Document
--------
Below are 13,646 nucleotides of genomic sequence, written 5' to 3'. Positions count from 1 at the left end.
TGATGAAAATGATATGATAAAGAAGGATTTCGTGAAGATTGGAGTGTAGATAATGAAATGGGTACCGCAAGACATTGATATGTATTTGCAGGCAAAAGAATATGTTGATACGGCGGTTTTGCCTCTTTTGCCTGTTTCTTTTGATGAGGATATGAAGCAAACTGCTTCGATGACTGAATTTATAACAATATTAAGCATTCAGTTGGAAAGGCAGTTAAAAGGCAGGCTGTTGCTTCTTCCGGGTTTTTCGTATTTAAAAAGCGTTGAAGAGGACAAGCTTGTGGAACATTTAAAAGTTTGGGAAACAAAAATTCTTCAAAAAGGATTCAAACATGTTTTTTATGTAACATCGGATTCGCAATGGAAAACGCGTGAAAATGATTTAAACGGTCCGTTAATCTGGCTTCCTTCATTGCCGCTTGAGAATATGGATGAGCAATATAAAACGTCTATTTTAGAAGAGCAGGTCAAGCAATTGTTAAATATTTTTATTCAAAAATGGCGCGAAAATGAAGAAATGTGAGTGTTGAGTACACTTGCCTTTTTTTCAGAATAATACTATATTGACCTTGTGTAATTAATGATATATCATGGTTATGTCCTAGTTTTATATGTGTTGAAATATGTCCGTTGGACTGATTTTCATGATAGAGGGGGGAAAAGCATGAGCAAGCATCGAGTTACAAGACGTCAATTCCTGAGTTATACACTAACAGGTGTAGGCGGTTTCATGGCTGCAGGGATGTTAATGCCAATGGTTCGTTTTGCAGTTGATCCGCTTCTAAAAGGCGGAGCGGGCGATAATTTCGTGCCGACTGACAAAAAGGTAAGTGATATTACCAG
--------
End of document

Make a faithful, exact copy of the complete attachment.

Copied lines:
Below are 13,646 nucleotides of genomic sequence, written 5' to 3'. Positions count from 1 at the left end.
TGATGAAAATGATATGATAAAGAAGGATTTCGTGAAGATTGGAGTGTAGATAATGAAATGGGTACCGCAAGACATTGATATGTATTTGCAGGCAAAAGAATATGTTGATACGGCGGTTTTGCCTCTTTTGCCTGTTTCTTTTGATGAGGATATGAAGCAAACTGCTTCGATGACTGAATTTATAACAATATTAAGCATTCAGTTGGAAAGGCAGTTAAAAGGCAGGCTGTTGCTTCTTCCGGGTTTTTCGTATTTAAAAAGCGTTGAAGAGGACAAGCTTGTGGAACATTTAAAAGTTTGGGAAACAAAAATTCTTCAAAAAGGATTCAAACATGTTTTTTATGTAACATCGGATTCGCAATGGAAAACGCGTGAAAATGATTTAAACGGTCCGTTAATCTGGCTTCCTTCATTGCCGCTTGAGAATATGGATGAGCAATATAAAACGTCTATTTTAGAAGAGCAGGTCAAGCAATTGTTAAATATTTTTATTCAAAAATGGCGCGAAAATGAAGAAATGTGAGTGTTGAGTACACTTGCCTTTTTTTCAGAATAATACTATATTGACCTTGTGTAATTAATGATATATCATGGTTATGTCCTAGTTTTATATGTGTTGAAATATGTCCGTTGGACTGATTTTCATGATAGAGGGGGGAAAAGCATGAGCAAGCATCGAGTTACAAGACGTCAATTCCTGAGTTATACACTAACAGGTGTAGGCGGTTTCATGGCTGCAGGGATGTTAATGCCAATGGTTCGTTTTGCAGTTGATCCGCTTCTAAAAGGCGGAGCGGGCGATAATTTCGTGCCGACTGACAAAAAGGTAAGTGATATTACCAG